Campbell’s younger brother Michael is already being held in Vilnius where he was arrested in January 2008.
Michael Campbell (36) has been jailed overseas before.
In 2004 he was sentenced to four months in jail in the Netherlands after he was convicted in relation to shipment of smuggled cigarettes intercepted by Dutch authorities while being smuggled between north Africa and Ireland.
At the time he denied that the smuggling racket was linked to the Real IRA.
But security sources point to smuggling of cigarettes and fuel as the two main earners for the dissident gangs.
The Real IRA was believed to have been the intended beneficiary of a major haul of 15 million cigarettes that were smuggled into Northern Ireland in November 2005.
Last year two men — who have previously been alleged in court to be leading figures in the Real IRA — walked free after admitting their involvement in smuggling and agreeing to hand over almost more than £600,000 in unpaid duties.
Noel Abernethy was ordered to hand over £129,000 for his part in the plot that was smashed following a joint police and customs operation.
He was also given a two-year suspended jail sentence.
Two years earlier Abernethy (39) from Dungannon was found not guilty at the end of a trial in which he was accused of the attempted murder of two police officers who were on duty at a polling station in Draperstown.
His trial judge Lord Justice Nicholson acquitted Abernethy due to uncertainties surrounding the reliability of forensic evidence involving a coat from which cartridge residues were recovered.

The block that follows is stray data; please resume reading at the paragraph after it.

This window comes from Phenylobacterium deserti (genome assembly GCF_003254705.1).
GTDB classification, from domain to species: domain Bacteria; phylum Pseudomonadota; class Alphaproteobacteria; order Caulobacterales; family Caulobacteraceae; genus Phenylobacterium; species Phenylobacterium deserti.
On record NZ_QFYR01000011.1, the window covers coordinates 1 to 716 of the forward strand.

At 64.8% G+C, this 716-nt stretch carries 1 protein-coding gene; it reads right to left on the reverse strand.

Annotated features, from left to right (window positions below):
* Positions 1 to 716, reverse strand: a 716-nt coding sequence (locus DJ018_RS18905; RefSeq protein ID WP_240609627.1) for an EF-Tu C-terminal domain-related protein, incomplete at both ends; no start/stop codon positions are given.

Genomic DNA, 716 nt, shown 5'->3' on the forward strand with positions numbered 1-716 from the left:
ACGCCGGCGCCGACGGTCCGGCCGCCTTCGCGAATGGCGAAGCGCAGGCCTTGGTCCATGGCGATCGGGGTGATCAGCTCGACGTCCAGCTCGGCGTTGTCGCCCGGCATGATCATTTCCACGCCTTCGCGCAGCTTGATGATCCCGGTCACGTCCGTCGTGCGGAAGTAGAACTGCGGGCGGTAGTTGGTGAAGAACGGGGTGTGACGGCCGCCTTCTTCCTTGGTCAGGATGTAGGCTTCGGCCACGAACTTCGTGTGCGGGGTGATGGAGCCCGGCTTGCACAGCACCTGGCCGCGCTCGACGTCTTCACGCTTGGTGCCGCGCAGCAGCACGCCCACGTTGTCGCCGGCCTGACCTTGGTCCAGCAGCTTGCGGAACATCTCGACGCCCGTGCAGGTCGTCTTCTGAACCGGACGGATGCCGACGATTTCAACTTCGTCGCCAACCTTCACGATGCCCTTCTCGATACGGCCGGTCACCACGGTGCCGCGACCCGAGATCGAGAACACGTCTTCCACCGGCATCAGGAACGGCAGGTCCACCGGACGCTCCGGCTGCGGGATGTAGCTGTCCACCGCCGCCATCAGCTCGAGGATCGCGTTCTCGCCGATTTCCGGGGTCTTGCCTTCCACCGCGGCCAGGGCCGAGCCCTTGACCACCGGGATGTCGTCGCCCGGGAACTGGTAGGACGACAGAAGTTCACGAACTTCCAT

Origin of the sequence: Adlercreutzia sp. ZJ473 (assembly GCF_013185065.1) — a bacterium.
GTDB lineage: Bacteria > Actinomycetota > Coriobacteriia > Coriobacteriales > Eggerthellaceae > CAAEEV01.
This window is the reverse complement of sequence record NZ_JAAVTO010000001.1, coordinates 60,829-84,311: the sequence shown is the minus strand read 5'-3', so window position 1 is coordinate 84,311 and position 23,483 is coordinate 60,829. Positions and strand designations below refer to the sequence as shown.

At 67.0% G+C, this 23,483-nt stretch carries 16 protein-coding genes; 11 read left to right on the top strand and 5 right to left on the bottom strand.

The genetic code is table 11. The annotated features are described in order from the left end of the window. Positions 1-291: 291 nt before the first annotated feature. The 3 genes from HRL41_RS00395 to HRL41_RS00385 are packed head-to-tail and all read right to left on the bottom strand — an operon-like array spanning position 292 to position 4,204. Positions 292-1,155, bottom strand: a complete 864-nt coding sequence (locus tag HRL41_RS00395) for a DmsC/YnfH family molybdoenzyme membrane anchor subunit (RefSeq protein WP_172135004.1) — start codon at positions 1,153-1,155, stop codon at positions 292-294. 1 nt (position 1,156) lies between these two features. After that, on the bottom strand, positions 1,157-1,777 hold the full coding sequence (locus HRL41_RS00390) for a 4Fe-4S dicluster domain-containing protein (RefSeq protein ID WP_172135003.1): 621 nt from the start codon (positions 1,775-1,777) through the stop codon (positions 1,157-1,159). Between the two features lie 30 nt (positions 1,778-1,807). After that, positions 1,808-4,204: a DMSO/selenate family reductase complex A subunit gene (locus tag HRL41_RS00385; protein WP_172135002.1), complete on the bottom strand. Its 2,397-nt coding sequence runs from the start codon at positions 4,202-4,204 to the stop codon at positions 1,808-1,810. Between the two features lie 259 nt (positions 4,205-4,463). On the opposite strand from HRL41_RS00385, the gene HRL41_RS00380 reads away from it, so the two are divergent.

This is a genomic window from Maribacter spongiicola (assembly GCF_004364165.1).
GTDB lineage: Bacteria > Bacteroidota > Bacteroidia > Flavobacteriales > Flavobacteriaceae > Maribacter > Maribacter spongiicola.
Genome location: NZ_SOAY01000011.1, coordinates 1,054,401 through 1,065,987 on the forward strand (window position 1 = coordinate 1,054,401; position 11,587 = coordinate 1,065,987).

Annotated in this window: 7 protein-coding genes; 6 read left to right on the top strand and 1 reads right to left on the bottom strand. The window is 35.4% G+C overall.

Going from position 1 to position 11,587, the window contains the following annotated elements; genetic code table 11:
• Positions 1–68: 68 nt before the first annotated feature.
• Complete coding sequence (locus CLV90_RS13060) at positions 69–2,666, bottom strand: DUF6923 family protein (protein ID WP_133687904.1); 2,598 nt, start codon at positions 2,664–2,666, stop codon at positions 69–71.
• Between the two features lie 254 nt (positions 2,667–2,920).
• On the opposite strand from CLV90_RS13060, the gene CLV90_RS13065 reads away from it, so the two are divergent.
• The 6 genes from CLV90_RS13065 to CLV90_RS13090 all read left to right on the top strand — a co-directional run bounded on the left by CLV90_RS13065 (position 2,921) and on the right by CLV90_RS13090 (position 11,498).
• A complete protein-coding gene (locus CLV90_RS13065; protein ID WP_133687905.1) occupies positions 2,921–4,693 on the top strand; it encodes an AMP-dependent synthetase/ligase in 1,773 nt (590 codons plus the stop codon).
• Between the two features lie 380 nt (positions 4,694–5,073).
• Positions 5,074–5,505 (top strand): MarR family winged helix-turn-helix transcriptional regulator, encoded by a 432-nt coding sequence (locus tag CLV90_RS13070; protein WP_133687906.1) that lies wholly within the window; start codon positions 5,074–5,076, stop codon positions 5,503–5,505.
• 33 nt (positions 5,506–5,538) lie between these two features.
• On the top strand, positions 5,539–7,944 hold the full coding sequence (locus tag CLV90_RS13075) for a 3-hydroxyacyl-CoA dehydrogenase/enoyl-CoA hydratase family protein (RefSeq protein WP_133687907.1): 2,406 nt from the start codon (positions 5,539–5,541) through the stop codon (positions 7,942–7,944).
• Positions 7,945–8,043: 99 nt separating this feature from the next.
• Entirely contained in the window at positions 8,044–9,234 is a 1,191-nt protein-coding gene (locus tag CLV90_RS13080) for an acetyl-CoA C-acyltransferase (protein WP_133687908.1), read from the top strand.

But, in explaining how he had to decide the outcome case on the criminal standard of proof, rather than the balance of probabilities, Lord Justice Nicholson said he was “virtually certain” that Abernethy had tossed a coat — that on which residue left by gunfire had been discovered — from the car in which he was travelling.
LJ Nicholson said: “I am virtually certain...that he was wearing the coat in the car on the road where he was eventually stopped. I am virtually certain that he caused the coat to be thrown out of the car.
“It is much more likely that he did this because he feared that there were CD residues on the coat and they were connected with the shooting at the school...”
Abernethy’s cousin Aiden Grew (52) was also heavily involved with his cigarette smuggling racket.
The pair were caught red-handed with the 15m cigarettes when premises near Coalisland were raided.
Grew, from Blackwatertown, has previously been accused in court in the Republic of being a member of the Real IRA, but the charge was eventually withdrawn.
In the mid 1980s he served a 15 year sentence for his part in an IRA landmine attack on UDR soldiers in Co Armagh.
Two of his brothers, Seamus and Dessie, were killed in separate shoot-to-kill incidents by the RUC and the SAS respectively. Dessie Grew was one of two IRA men shot dead by the SAS near Loughgall in October 1990
Seamus Grew, a member of the INLA, was killed eight years earlier by the RUC’s Headquarters Mobile Support Unit in one of a series of controversial “shoot-to-kill” incidents.
In the wake of the cigarette smuggling trial, Grew was ordered to pay £500,000 with the threat of a three-year suspended jail sentence being imposed if he doesn’t pay up.